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23 September 2010

Twenty-sixth (26th) Sunday in Ordinary Time C 2010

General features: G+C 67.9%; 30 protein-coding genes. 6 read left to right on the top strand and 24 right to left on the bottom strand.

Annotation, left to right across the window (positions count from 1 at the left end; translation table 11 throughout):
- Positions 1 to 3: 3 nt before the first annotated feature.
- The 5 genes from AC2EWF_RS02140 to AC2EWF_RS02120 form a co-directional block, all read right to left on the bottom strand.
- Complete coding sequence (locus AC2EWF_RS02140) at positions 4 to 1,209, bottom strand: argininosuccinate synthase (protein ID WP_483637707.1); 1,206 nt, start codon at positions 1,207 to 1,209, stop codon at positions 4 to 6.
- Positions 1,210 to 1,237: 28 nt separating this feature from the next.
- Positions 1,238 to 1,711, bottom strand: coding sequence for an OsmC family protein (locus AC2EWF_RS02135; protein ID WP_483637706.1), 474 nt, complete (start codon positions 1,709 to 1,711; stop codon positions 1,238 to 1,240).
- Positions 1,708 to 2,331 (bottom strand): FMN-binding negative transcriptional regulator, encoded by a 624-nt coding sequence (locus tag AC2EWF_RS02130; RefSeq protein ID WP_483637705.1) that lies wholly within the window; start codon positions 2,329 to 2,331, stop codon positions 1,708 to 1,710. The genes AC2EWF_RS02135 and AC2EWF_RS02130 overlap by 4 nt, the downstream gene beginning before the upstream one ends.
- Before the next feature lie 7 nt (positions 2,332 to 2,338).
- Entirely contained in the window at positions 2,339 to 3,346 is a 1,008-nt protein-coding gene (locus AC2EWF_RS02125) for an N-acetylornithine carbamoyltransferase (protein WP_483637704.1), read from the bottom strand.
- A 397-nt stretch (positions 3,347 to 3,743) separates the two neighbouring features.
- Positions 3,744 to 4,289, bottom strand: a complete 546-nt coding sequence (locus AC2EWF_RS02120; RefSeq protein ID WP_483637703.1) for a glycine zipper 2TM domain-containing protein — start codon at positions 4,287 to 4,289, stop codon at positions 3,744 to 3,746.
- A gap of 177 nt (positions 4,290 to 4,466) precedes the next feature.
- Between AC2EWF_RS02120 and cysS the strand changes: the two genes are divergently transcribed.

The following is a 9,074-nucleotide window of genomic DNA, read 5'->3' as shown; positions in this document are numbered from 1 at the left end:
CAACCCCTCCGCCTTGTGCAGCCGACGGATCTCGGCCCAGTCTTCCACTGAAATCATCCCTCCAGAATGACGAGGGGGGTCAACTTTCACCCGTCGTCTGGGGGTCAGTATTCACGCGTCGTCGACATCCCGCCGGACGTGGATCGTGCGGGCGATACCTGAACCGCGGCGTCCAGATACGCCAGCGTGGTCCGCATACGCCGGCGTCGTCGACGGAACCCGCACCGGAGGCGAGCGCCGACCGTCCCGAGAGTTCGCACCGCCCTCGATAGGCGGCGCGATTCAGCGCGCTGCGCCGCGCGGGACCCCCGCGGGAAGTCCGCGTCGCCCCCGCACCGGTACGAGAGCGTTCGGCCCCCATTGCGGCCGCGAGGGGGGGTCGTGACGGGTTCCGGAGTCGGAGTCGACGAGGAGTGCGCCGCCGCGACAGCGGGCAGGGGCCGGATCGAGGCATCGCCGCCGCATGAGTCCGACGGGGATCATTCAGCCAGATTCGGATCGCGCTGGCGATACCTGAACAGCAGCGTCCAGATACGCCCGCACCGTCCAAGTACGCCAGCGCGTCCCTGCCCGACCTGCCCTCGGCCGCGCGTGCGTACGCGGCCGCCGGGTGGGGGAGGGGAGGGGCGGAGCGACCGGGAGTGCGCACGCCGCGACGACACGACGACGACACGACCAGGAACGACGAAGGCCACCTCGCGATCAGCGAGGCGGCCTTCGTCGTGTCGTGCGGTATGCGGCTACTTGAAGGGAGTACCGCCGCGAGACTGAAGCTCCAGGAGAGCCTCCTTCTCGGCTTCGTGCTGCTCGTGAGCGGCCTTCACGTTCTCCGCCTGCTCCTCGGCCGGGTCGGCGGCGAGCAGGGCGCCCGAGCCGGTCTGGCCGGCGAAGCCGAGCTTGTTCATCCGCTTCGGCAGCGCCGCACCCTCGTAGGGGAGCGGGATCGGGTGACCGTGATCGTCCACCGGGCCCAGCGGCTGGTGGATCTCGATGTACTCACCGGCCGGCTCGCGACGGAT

When I was young, my grandmother had these two pictures in her house.  It was a pair of pictures of a man dying.  In the one picture, the dying man had his wife and kids by his bedside, he is holding a rosary, and the priest is blessing him.  The angels are smiling and keeping the devils at bay through the power of the Holy Trinity.  The other picture has a man dying in bed, the devils pulling at the sheets.  Satan is sitting on His throne and the man is pushing the priest away trying to hold onto a picture of his mistress while his wife is crying and the snake is wrapped around his bag of money.  Growing up, and even today, these pictures scared me.  I knew what picture I wanted to be in when I died.  If you what to get a look at them, as your leaving Mass today, I have placed a copy of them on bulletin board in the vestibule.  The Gospel today teaches the existence of hell and the terrible torments that the rich man suffers.  From this Gospel passage, the Church teaches us that hell exists, that the sufferings of hell are real, that those is hell never leave and can never cross over “the great chasm [that] is established to prevent anyone from crossing.”  Why did the rich man end up in hell?  It was not just because he was rich.  The rich man ended up in hell because he was selfish.  Poor Lazarus was not even given “the scraps that fell from the rich man's table.”  One night, a while ago, I was invited to dinner at a house run by the Gabriel Network.  The Gabriel Network helps women who are pregnant to keep their babies by providing practical assistance in terms of a home to live in, food to eat, and other things, as well as a model for family life because the house is run by a mentoring family.  The Gabriel House I visited that night included the mentoring couple and their two young children, one about four and the other was almost one.  The children had names which you do not often hear, Blase and Sebastian, because the couple took seriously the Church’s instruction to name children after saints.  The house also included two clients; two mothers who each had a daughter.  The one mother was getting ready in a few days to move out on her own.  As I watched this couple, I was amazed at the constant effort and the great sacrifice they were making not only for their own children but for the two client mothers and their children.  This young family was truly living a Catholic life, they even had a crucifix hanging on the wall to remind them of how to live a life a sacrifice in imitation of Our Lord Jesus.  Whenever, I see a family who is living out their Catholic faith, I realize how easy the life of the priest is.  The priest does not have to worry about changing diapers, the priest does not have worry about the child falling of the step ladder.  The priest can eat his dinner without interruption or having to worry about feeding the baby in the high chair.  I felt very guilty about coming back to a nice quiet rectory where I did not have to worry caring for crying children.  I remember sitting in my room one day looking at my grandmother’s pictures of a happy death and a bad death.  I noticed that the dying man tormented by the devil had no children, while the man being welcomed into heaven had his three children at his bedside.  Notice that in the Gospel, the rich man in hell said, “'Then, I beg you, father, send him to my father's house, for I have five brothers, so that he may warn them.”  Would not the rich man want to warn his children?  Maybe, he was SO selfish that he chose not to have any children?  Now, I am NOT saying that if you don’t have children you are going to hell; that is NOT what I am saying.  What I am saying is that within the Sacrament of Marriage, we need to open to the transmission of life in our marital relations.  The Bishops have reaffirmed the moral truth that contraception in a grave moral evil.  We cannot be self-centered and focused on our own pleasures as was the rich man in today’s Gospel.  What about those married couples whom God has not blessed with children?  I am sorry for your pain and please know that God still loves you.  God just has some something else He wants you to do with your life.  What about those who are not married or those who do not have children, or those whose children are grown?  Are we using our time, talent, and treasure unselfishly?  Are we using that extra time and money to bring ourselves and others closer to God?  The reason why the rich ended up in torment was that he was selfish.  Even in hell, his punishment was focused on the absence of the material comforts he had on this earth.  Priests need to be especially careful to curb their selfish desires. For without children, their thoughts and ideas can quite easily become very self-centered.  I need to go on a vacation, I don’t go out to dinner enough, I want a new car.  Every once in a while it is important for a priest to experience the unselfish love of a good Catholic family, it might just save him from hell.

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